IMF says to study RMB`s use for next SDR basket
The board of International Monetary Fund (IMF) will reexamine the international use of yuan or Renminbi (RMB), the Chinese currency, when it reviews the currencies in the basket of the Special Drawing Rights (SDRs) later this year, the organization's spokesman Gerry Rice said Thursday.
Since the last review in 2010, "there have been a number of developments regarding the RMB's international use, and ... the upcoming review will take stock of these developments," Rice told reporters at a regular briefing. "That's something going to be happening toward the end of this year as I said."
Rice added that the IMF board essentially reviews currencies in the SDR basket every five years, with the next review to be scheduled for later this year, and the updates of the SDR basket will become effective in January 2016.
SDRs are international foreign exchange reserve assets. Allocated to nations by the IMF, an SDR represents a claim to foreign currencies for which it may be exchanged in times of need.
Although denominated in US dollars, the nominal value of an SDR is derived from a basket of currencies, with a fixed amount of Japanese yen, US dollars, British pounds and euros.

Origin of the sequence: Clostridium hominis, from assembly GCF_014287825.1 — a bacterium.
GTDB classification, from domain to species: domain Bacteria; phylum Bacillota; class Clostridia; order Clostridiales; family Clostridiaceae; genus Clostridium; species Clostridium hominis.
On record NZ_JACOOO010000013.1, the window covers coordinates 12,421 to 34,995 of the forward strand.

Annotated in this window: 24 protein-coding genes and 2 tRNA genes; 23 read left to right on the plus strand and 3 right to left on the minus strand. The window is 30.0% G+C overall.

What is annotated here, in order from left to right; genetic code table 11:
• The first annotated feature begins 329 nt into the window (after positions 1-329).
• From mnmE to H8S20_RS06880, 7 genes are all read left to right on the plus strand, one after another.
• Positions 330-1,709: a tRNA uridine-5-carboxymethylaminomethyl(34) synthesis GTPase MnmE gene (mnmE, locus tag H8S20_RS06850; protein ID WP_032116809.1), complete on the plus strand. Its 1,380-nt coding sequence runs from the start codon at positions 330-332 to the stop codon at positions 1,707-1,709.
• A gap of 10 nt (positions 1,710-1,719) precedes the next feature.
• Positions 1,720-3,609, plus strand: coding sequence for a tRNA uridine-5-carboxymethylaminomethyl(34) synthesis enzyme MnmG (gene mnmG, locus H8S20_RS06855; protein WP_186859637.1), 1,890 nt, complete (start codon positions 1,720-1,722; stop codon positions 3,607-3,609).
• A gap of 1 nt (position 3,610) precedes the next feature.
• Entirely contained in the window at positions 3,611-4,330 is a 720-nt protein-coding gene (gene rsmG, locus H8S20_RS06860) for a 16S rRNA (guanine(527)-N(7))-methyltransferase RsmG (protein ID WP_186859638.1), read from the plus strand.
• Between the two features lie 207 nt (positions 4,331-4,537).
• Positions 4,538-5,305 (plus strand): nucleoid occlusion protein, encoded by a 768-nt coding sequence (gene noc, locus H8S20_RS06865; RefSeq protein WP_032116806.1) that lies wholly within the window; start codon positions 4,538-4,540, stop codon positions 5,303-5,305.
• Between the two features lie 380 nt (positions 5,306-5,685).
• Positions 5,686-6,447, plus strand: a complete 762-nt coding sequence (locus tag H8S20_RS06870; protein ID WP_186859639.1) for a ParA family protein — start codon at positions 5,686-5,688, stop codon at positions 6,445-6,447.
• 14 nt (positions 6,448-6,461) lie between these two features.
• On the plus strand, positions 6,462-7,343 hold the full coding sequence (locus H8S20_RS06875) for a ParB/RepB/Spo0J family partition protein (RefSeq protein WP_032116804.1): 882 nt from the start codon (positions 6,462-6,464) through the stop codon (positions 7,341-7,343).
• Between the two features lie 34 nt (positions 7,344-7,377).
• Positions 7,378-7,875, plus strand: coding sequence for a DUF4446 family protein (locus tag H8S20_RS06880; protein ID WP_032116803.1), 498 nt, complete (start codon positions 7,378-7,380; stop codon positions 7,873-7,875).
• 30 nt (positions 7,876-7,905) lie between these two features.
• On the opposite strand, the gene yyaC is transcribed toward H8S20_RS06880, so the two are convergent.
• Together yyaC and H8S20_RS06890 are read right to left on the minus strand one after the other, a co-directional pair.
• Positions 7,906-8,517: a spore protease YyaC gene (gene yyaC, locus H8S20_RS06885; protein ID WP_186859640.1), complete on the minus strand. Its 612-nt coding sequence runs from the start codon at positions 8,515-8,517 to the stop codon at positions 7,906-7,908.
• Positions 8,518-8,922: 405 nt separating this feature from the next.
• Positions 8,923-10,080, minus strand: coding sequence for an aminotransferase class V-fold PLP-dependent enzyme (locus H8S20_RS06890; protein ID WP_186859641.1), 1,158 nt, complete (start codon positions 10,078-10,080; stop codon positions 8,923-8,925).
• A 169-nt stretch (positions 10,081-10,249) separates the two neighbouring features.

Rice noted that the selections of currencies for the SDR basket are based on two criteria -- the size of the country's exports and whether its currency is freely useable. In the IMF's last review in 2010, "the RMB met the export criteria, but was assessed to not meet the freely useable criteria," said the IMF spokesman.
Rice's remarks came hours after a senior Chinese central bank official said that the country is "actively communicating" with the IMF on the possibility of including RMB into the SDR basket.
"We hope the IMF can fully take into account the progress of RMB internationalization, to include RMB into the basket underlining the SDR in foreseeable, near future," said Yi Gang, vice governor of the People's Bank of China, in Beijing Thursday.
However, China will be patient until conditions are ripe, Yi said at a press conference on the sidelines of the country's ongoing annual parliamentary sessions held in the national capital, adding that views are divided on whether the RMB is a freely usable currency.
"No matter whether and when the RMB will be included in the SDR basket, China will push on with its financial sector reform and opening-up," Yi said.
The RMB became the world's No. 2 currency for trade finance globally in 2013, and overtook the Canadian and Australian dollars to enter the top five world payment currencies last year, according to global transaction services organization SWIFT.
RMB has also been used as a reserve currency in some other countries outside China and regions.